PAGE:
Though it didn’t hurt the Beatles any, playing to a roomful of screaming teenagers probably isn’t the best way to hone your musical chops. The guys in 5 Seconds of Summer, who performed last night at Quicken Loans Arena in front of a crowd of about 13,000 enthusiastic teens, have an advantage in that their fans don’t seem to mind if the vocal harmonies are a bit off (which they were) or if the songs tend to sound the same (which they did). Last night, fans were so excited to see the four handsome dudes from Australia that they cheered every move they made, even if there were a few blunders along the way. You can see a slideshow of photos from the concert here
After serving as One Direction’s opening act, 5 Seconds of Summer now finds itself as headliners. They’ve transitioned smoothly into that role as the giant stage gave them ample room to roam and a huge video screen projected supersized images of them as they played. They're plenty ready to rock arenas on their own. Hard-hitting drummer Ashton Irwin sat on a drummer riser that regularly went up and down for the course of the concert, lifting him and a few amps up about a story or so above the stage. And flickering lights pulsated along with the music, a pop-punk confection that comes off as a lighter version of Fall Out Boy.
Despite resorting to every arena rock concert cliché — “who came here to party?” singer-guitarist Luke Hemmings asked at one point — the guys came off as rather down-to-earth and charming and even joked with one another on occasion as they referenced their jet setting lifestyle (they were just in New York early yesterday morning for a TV appearance). But as they try to write songs that are more pop than punk, they’re struggling to leave the PG world behind for something that’s at least PG-13 if not R-rated. It's something they’ll potentially have to do as their young audience ages. But at this stage in the band's career, it simply appeals to tweens and teens and if you didn't fall in that age group, the band’s show last night offered little of substance.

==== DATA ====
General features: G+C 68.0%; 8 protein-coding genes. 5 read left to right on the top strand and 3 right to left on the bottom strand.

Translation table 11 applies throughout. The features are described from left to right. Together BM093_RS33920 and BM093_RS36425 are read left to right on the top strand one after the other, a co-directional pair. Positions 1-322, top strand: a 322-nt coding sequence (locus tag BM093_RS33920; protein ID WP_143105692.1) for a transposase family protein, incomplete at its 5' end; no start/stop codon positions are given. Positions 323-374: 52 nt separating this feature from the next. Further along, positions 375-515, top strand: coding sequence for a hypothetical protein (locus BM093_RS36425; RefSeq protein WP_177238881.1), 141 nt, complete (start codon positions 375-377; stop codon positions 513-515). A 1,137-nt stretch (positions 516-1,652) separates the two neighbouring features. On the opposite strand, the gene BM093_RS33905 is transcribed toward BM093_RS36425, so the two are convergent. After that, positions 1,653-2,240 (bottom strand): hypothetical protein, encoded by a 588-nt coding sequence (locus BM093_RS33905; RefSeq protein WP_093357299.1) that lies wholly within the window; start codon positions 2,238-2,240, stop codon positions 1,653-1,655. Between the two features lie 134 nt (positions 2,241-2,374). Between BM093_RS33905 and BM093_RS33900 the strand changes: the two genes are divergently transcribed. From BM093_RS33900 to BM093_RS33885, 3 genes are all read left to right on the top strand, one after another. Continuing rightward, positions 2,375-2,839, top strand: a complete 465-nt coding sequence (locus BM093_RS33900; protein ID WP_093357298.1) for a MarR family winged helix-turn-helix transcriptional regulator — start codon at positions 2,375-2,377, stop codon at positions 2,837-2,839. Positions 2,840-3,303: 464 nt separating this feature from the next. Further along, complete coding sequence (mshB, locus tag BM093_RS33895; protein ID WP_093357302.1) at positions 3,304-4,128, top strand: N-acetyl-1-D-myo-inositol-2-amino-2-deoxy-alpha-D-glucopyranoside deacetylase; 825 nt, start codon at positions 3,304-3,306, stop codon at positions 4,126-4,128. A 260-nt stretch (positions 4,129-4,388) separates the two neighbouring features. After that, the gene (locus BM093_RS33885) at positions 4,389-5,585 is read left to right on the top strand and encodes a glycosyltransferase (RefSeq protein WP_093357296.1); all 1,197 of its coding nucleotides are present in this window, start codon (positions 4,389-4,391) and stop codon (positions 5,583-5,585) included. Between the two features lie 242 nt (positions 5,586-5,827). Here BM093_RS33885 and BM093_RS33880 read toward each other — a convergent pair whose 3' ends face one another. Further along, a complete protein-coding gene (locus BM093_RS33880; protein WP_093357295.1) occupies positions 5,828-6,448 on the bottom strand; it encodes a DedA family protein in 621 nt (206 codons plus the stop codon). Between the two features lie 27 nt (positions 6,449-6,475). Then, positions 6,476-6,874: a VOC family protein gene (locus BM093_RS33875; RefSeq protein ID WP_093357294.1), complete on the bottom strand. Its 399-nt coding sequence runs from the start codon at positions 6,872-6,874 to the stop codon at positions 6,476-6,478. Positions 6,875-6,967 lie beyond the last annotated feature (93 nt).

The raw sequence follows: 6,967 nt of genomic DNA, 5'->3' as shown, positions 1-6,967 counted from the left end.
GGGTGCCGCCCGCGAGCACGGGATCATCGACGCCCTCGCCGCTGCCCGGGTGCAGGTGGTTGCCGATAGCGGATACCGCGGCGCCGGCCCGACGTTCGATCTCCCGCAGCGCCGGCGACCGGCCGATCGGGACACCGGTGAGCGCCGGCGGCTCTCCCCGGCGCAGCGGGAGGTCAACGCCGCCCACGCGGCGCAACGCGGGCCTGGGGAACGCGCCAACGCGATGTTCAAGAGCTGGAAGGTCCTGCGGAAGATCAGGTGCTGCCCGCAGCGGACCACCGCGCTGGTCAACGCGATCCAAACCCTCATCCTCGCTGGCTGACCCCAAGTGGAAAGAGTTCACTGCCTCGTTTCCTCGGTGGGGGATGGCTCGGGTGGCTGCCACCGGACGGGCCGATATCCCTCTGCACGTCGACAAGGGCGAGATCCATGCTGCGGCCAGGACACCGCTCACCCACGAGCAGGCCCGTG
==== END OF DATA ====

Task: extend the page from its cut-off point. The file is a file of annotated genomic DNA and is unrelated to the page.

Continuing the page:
Right from the start, Hemmings voice sounded thin as the sang the opening number “End Up Here” and when members tried to harmonize in songs such as “Out of My Limit” and “Voodoo Doll,” they struggled. Trite love songs such as “Wrapped Around Your Finger” and “Everything I Didn’t Say” didn’t resonate. A beefy bass riff drove the heavier tune “Rejects,” one of the show's highlights, and the group sounded sharp on a cover of Green Day’s “American Idiot” that captured the angst of the original.
“She’s Kinda Hot,” a song from the band’s forthcoming studio that’s due out in October, also had a sharper edge to it and found the band altering its sound a bit so that the song didn’t follow the same predictable chord structure as the other songs in the 90-minute set. Maybe 5 Seconds of Summer’s 15 minutes of fame aren’t about to expire just yet.